Joan "Bambi" Robinson Hartgens (writer/social worker and first true love)
Chris Alport (actor/musician)
Elizabeth Murray (painter)
Darragh Park (painter)
George Schneeman (artist)
Cal Johnson (street humorist)
Mel Johnson (spellbinder)
Cliff Heard (entrepreneur)
"Indian" Larry Desmedt (motorcycle artist)
Merilene M. Murphy (poet)
"Sharma" Sandy Oliver (sex activist)
Chris Penn (actor)
Ron "Liam" Rector (poet)
Scott Wannberg (poet)
James Fee (photographer)
Robert Penn Warren (poet/writer)
William Saroyan (writer I only met once but whose books I loved and had been reading since I was young so I felt like I knew him when I interviewed him—and Warren previously)
Hubert Selby Jr. (writer and mentor)
George Starbuck (poet)
(and accidentally the last three are alphabetical and all changed my life in ways they didn't know, except for Selby, who knew, and was my best friend in LA the almost twenty years I lived there)

(and all those I couldn't recall in this hopefully not morbid exercise—at least not morbid to me because my time with each of them, no matter how limited in a few cases, still lives in my consciousness, as though they were here with me in the moments I think of them, which I find reassuring and even comforting)


Anonymous said...

not morbid at all
as it is encouraging to not see my name on your list
in this morning's local newspaper's obituaaries

(which is first thing I check each morning (no pun intended) to see if I am still among the living !

just got a bulletin from my 1950's class keep-track-of-things guy
who relates the Penny H just died ! she was the very first girl that I felt up back in 1958 ! DAMN she was old when she died !

Anonymous said...

Why not remember....I'll add a few names:

Larry Rivers
Glen Epstein
Lukas Foss
Paul Sills
Viola Spolin
Hamilton Camp


harryn said...

I believe, with intuitive certainty, that the consciousness of these remembered people flow through our own in the phenomena of memory.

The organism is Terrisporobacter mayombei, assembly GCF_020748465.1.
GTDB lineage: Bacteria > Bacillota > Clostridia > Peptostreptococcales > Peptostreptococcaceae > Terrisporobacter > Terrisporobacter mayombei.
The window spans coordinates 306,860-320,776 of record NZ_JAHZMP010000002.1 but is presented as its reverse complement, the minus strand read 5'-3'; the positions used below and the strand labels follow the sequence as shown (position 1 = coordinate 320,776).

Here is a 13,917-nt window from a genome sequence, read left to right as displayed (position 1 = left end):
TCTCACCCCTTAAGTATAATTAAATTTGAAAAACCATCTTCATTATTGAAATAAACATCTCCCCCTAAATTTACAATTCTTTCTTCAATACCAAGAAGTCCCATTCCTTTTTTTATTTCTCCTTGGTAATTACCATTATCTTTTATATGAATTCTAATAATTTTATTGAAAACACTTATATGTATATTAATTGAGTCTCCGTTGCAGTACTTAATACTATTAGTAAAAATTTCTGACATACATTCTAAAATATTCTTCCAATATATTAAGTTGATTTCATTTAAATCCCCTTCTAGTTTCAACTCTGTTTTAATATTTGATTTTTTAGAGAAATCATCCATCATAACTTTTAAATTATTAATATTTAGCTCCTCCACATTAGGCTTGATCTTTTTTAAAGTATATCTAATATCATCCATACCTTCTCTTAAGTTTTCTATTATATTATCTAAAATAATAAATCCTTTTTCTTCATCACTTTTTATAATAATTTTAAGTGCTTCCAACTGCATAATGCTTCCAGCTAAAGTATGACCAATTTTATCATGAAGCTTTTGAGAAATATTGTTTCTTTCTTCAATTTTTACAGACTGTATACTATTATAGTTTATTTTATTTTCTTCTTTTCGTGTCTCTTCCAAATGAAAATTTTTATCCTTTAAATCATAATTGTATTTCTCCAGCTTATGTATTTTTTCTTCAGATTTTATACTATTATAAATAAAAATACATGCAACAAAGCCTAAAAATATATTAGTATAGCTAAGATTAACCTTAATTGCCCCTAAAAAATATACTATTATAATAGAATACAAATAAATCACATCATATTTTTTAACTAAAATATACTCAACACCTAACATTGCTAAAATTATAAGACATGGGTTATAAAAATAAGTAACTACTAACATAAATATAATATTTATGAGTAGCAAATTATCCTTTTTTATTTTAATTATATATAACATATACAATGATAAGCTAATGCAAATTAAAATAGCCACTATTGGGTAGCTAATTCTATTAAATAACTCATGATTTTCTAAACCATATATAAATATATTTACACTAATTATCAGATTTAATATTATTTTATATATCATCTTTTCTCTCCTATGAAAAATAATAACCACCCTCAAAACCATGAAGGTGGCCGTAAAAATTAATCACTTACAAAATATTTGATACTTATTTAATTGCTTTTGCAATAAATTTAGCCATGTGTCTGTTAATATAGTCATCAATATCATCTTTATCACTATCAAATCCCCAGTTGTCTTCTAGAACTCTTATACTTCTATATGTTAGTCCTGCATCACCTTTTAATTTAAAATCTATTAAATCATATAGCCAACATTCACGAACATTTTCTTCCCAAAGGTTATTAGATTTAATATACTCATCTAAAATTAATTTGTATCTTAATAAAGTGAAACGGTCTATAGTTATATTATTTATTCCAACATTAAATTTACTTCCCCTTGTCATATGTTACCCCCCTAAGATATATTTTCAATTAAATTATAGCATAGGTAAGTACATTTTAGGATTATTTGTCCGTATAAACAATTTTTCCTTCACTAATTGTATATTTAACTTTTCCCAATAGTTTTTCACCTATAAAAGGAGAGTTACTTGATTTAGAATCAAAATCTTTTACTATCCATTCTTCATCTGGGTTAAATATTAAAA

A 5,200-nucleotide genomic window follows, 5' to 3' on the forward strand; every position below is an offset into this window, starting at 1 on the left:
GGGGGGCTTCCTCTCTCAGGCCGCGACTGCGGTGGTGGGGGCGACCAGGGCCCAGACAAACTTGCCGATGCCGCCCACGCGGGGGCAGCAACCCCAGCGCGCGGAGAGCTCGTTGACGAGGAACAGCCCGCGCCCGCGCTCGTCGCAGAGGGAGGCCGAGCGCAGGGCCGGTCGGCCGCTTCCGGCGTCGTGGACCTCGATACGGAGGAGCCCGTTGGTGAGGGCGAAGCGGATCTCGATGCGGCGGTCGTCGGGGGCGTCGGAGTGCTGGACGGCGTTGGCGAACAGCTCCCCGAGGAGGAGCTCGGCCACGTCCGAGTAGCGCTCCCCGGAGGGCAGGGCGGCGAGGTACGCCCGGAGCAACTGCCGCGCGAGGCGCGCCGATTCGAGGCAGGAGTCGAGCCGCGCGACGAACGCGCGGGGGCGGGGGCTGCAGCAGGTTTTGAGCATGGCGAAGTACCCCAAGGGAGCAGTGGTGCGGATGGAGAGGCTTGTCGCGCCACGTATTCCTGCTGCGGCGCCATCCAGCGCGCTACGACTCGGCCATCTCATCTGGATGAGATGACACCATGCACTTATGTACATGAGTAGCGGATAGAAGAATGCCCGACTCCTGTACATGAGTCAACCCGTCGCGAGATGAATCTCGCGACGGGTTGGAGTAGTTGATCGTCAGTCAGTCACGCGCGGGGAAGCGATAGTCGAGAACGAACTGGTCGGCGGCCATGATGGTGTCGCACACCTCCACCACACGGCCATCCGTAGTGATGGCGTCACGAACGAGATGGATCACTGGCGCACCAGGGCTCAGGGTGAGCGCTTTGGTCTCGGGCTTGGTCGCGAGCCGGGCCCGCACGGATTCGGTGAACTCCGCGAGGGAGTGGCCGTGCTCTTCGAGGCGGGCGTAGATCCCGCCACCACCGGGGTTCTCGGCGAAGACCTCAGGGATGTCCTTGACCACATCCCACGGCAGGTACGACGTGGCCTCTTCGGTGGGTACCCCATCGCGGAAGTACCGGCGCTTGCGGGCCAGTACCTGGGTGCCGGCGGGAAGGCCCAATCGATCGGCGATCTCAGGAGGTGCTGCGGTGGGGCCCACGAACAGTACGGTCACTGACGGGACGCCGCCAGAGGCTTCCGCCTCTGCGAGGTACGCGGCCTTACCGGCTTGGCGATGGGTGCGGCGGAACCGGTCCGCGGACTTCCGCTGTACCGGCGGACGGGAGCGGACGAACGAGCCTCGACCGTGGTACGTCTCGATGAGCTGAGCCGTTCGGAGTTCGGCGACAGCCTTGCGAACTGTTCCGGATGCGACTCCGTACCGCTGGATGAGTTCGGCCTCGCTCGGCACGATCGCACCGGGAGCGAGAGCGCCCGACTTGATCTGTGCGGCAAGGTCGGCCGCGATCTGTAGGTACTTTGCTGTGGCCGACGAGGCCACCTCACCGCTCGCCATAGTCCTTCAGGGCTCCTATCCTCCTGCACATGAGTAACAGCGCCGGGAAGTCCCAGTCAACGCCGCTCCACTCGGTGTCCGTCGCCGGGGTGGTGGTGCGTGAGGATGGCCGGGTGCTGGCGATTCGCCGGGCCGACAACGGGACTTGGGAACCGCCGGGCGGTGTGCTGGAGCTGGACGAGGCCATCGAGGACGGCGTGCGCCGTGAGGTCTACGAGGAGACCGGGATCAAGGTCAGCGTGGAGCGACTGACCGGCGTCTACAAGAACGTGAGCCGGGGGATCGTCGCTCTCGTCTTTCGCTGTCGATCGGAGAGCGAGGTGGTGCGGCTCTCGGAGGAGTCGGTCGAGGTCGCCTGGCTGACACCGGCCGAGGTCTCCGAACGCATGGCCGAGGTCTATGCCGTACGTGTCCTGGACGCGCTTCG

A kind and poetic tribute to the many family and friends we can all benefit from by remembering those that run through us.

Thank You.

p.s. Much can be learned about being human from this simple opening of the heart - where the tribute makes us more aware of the building blocks and lineage that form our own self awareness.
As stated in "The Culture of Narcissism" - it is the 'not remembering' that limits our future.

Anonymous said...

what are we but not for our memories (of our individual experiences)?

tpw said...

Don't forget Paul Violi.

Lally said...

Of course, Paul, how could I have forgotten him. I've gotten a lot of emails on this post where folks have added other names as well as those in the comments here. I suspect a thorough list is impossible off the top of my head. I think of my high school friend who died in Viet Nam, or friends from the service who passed, or all the people I met in my Hollywood years besides the ones I mentioned who came to mind because I'd recently seen them in movies on TV. Too many. But that's part of growing older, more and more losses. On the flip side, more and more appreciation for life and for those still here in the physical realm. Have I told you all how much you mean to me?